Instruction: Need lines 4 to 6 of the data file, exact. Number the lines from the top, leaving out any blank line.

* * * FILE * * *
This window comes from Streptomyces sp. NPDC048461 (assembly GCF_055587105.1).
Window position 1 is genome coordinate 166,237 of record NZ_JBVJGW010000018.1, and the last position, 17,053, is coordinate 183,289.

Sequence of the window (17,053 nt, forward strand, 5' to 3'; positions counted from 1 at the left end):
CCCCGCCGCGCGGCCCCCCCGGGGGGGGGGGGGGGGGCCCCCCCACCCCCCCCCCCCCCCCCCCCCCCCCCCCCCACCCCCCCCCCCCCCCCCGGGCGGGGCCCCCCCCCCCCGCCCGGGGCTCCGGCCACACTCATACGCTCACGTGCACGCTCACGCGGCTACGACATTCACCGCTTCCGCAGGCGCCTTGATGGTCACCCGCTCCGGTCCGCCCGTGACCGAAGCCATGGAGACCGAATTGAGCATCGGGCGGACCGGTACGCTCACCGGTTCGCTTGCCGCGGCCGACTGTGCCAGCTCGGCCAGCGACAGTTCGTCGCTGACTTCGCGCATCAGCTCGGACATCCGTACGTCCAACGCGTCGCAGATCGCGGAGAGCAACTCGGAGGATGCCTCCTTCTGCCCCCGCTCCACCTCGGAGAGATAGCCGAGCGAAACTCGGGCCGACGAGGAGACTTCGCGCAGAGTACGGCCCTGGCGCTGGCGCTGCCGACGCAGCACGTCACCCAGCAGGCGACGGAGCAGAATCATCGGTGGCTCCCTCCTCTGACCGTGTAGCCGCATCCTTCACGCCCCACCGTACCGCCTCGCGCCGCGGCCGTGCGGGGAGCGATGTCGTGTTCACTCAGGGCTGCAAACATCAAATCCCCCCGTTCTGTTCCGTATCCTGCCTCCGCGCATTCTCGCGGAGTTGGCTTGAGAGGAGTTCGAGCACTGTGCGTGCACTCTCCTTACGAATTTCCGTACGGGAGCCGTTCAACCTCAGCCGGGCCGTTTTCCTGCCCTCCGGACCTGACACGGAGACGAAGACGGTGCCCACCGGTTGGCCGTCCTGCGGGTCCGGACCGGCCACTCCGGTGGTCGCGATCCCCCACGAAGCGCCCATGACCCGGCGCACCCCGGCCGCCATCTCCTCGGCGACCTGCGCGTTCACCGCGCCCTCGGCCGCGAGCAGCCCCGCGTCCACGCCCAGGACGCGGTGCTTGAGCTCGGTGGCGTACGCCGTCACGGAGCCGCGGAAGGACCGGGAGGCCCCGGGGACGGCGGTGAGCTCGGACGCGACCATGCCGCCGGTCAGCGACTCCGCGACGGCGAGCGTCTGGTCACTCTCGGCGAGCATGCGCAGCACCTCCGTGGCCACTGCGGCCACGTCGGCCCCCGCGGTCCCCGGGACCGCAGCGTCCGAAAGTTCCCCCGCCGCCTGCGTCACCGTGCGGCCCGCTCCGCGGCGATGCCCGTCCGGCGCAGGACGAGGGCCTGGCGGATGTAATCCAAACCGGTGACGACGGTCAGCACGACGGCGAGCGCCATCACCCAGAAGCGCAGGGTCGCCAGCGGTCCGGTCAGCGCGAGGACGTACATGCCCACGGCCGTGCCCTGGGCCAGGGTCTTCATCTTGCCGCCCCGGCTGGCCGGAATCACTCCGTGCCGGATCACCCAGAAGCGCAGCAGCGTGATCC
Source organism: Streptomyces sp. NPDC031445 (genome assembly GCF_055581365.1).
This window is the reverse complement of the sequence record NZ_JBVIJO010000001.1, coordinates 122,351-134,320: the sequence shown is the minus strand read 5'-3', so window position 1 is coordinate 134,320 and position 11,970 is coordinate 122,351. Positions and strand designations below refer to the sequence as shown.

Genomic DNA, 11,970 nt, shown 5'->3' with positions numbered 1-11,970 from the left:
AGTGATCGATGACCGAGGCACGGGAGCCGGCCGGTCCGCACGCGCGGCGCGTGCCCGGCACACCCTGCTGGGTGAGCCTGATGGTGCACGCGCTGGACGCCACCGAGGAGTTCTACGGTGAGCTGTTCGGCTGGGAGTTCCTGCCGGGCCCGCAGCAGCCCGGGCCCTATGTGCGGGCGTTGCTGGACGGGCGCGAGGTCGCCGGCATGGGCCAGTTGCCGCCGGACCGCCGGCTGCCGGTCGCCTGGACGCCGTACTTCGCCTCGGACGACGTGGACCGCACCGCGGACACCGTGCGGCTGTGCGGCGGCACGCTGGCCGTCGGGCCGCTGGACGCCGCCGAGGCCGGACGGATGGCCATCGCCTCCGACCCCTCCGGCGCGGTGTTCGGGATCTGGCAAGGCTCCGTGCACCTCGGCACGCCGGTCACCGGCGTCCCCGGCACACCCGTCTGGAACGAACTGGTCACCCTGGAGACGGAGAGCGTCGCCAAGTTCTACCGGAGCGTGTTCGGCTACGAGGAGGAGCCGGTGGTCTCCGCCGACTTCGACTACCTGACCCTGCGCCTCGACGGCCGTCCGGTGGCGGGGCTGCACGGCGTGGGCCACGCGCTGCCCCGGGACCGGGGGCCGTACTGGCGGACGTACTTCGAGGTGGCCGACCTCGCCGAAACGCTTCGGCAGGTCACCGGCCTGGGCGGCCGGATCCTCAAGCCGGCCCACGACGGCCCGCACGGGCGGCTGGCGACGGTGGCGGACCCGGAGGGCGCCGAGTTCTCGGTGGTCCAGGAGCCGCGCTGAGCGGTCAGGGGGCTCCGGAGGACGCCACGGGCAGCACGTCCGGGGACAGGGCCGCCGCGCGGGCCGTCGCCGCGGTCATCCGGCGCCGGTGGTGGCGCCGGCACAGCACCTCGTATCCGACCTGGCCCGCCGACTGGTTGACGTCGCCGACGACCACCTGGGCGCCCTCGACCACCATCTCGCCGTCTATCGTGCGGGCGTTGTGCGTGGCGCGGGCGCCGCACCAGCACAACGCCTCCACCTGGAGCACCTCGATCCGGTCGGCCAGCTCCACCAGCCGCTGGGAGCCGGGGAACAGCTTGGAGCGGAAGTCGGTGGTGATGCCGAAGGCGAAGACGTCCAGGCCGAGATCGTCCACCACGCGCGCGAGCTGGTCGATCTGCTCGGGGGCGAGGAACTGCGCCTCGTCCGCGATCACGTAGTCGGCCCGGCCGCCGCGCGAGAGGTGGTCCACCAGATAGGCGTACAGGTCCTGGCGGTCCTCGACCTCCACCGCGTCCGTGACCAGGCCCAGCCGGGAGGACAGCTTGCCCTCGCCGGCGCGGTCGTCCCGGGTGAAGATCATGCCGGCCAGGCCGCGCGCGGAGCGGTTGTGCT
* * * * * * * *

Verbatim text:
CCCCGCCGCGCGGCCCCCCCGGGGGGGGGGGGGGGGGCCCCCCCACCCCCCCCCCCCCCCCCCCCCCCCCCCCCCACCCCCCCCCCCCCCCCCGGGCGGGGCCCCCCCCCCCCGCCCGGGGCTCCGGCCACACTCATACGCTCACGTGCACGCTCACGCGGCTACGACATTCACCGCTTCCGCAGGCGCCTTGATGGTCACCCGCTCCGGTCCGCCCGTGACCGAAGCCATGGAGACCGAATTGAGCATCGGGCGGACCGGTACGCTCACCGGTTCGCTTGCCGCGGCCGACTGTGCCAGCTCGGCCAGCGACAGTTCGTCGCTGACTTCGCGCATCAGCTCGGACATCCGTACGTCCAACGCGTCGCAGATCGCGGAGAGCAACTCGGAGGATGCCTCCTTCTGCCCCCGCTCCACCTCGGAGAGATAGCCGAGCGAAACTCGGGCCGACGAGGAGACTTCGCGCAGAGTACGGCCCTGGCGCTGGCGCTGCCGACGCAGCACGTCACCCAGCAGGCGACGGAGCAGAATCATCGGTGGCTCCCTCCTCTGACCGTGTAGCCGCATCCTTCACGCCCCACCGTACCGCCTCGCGCCGCGGCCGTGCGGGGAGCGATGTCGTGTTCACTCAGGGCTGCAAACATCAAATCCCCCCGTTCTGTTCCGTATCCTGCCTCCGCGCATTCTCGCGGAGTTGGCTTGAGAGGAGTTCGAGCACTGTGCGTGCACTCTCCTTACGAATTTCCGTACGGGAGCCGTTCAACCTCAGCCGGGCCGTTTTCCTGCCCTCCGGACCTGACACGGAGACGAAGACGGTGCCCACCGGTTGGCCGTCCTGCGGGTCCGGACCGGCCACTCCGGTGGTCGCGATCCCCCACGAAGCGCCCATGACCCGGCGCACCCCGGCCGCCATCTCCTCGGCGACCTGCGCGTTCACCGCGCCCTCGGCCGCGAGCAGCCCCGCGTCCACGCCCAGGACGCGGTGCTTGAGCTCGGTGGCGTACGCCGTCACGGAGCCGCGGAAGGACCGGGAGGCCCCGGGGACGGCGGTGAGCTCGGACGCGACCATGCCGCCGGTCAGCGACTCCGCGACGGCGAGCGTCTGGTCACTCTCGGCGAGCATGCGCAGCACCTCCGTGGCCACTGCGGCCACGTCGGCCCCCGCGGTCCCCGGGACCGCAGCGTCCGAAAGTTCCCCCGCCGCCTGCGTCACCGTGCGGCCCGCTCCGCGGCGATGCCCGTCCGGCGCAGGACGAGGGCCTGGCGGATGTAATCCAAACCGGTGACGACGGTCAGCACGACGGCGAGCGCCATCACCCAGAAGCGCAGGGTCGCCAGCGGTCCGGTCAGCGCGAGGACGTACATGCCCACGGCCGTGCCCTGGGCCAGGGTCTTCATCTTGCCGCCCCGGCTGGCCGGAATCACTCCGTGCCGGATCACCCAGAAGCGCAGCAGCGTGATCC
Source organism: Streptomyces sp. NPDC031445 (genome assembly GCF_055581365.1).
This window is the reverse complement of the sequence record NZ_JBVIJO010000001.1, coordinates 122,351-134,320: the sequence shown is the minus strand read 5'-3', so window position 1 is coordinate 134,320 and position 11,970 is coordinate 122,351. Positions and strand designations below refer to the sequence as shown.